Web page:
Residents were greeted this year with Level 6 water restrictions but there may be more bad news to come if the City of Cape Town’s proposed “drought tax” is implemented.
Ratepayers have until Monday January 15 to comment on the proposal.
Households exceeding the 10 500 litres a month limit could be fitted with water management devices.
According to the City’s water dashboard, only 34% of Capetonians are using the stipulated 87 litres (or less) a person a day.
The City says that while many are saving water in Cape Town, about 200000 households are using more than 10500 litres a month.
Day Zero – the day the City will turn off most taps – has been brought forward from May to April 29.
Several of the City’s more affluent suburbs have already experienced “water outages”.
These include Zonnebloem, Glencairn, Sea Point and Bellville.
If approved by Treasury, the drought levy could be implemented from as early as February.
The City says that water restrictions have meant they are generating less revenue and that they need more money to pay for alternative water schemes.
The drought levy will be based on your property value and will be calculated at between 10% and 11% of the rates portion of your municipal account.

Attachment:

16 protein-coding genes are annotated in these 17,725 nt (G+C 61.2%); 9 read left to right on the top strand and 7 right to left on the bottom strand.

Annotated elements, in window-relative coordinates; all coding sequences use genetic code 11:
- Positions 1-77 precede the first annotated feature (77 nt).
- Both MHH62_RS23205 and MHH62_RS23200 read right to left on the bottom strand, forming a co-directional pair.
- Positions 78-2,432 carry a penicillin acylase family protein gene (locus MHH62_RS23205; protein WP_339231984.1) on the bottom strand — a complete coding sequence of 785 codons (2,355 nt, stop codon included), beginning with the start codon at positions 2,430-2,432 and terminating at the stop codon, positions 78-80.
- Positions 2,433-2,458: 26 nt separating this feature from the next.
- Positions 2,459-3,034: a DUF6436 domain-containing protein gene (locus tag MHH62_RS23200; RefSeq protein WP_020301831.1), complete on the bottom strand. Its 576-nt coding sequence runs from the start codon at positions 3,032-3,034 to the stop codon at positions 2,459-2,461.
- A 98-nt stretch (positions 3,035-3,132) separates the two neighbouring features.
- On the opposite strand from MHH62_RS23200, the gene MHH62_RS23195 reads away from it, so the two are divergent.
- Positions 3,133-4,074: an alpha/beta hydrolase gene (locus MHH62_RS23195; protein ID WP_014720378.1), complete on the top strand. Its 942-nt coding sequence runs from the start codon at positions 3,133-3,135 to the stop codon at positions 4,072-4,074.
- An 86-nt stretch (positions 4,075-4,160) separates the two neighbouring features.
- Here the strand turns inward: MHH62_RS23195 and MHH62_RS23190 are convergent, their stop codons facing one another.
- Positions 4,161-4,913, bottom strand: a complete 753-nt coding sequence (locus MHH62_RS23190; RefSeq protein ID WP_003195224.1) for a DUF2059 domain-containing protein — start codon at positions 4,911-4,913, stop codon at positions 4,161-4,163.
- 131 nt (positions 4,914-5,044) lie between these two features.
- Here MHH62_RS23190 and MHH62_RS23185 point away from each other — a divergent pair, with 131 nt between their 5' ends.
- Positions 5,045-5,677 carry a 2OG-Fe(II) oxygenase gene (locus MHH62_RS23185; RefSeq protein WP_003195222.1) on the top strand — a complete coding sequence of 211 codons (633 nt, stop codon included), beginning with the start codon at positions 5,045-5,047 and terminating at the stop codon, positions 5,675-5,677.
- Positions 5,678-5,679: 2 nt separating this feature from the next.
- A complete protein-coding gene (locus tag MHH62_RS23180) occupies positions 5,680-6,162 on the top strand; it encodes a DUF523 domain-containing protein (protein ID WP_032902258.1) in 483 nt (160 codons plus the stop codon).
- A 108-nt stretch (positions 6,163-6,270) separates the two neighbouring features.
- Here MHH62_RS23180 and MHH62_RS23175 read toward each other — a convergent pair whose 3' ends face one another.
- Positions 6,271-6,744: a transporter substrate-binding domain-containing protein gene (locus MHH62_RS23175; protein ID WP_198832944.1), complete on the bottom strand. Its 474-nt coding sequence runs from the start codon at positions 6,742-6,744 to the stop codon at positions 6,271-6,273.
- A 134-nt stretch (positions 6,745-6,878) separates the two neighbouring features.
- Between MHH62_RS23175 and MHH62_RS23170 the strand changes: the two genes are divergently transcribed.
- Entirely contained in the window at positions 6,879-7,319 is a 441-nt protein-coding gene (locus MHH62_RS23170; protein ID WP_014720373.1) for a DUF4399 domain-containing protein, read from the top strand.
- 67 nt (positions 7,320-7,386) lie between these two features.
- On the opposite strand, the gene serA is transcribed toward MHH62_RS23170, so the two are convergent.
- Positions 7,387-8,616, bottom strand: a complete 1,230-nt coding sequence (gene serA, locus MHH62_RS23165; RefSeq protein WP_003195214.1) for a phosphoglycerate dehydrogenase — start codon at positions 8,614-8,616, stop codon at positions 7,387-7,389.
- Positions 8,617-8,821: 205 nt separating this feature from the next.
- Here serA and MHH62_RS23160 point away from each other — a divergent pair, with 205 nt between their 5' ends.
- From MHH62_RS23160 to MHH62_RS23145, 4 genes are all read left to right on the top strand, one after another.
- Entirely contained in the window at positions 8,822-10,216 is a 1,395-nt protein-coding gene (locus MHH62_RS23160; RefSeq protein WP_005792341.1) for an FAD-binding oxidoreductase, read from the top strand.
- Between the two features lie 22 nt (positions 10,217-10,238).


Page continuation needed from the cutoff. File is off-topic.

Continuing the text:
The charge will affect owners of residential properties valued at more than R400 000, and business
properties valued at more than
The City said the levy would help to pay for essential, yet expensive, projects to make new water available, such as increasing the output from the Atlantis aquifer, accessing water from the Oranjezicht Main Springs and constructing desalination plants.
The levy is expected to raise
R1 billion a year for the next three years to June 2021.
Day Zero will come when dam levels reach 13.5%. Levels are currently at 32% with usable water at 22%. At this stage, residents will have to collect water daily from about 200 collection sites across the city.
The City’s mayoral committee member for finance, Johan van der Merwe, said comments and recommendations for the proposed levy were not restricted in any way and could be made by anyone – ratepayer, property owner or visitor.
He said the comment period was determined to ensure the urgent operating requirements of the City’s water supply network were not jeopardised by a revenue deficit.
The comments must be considered as part of the adjustments budget at the council meeting on Wednesday January 31.
Comments from the public must be processed and included in the report to serve before this meeting and councillors must be allowed an opportunity to read and consider these comments before deliberation at the meeting. You can email your concerns about the drought levy to email@example.com by midnight on Monday January 15.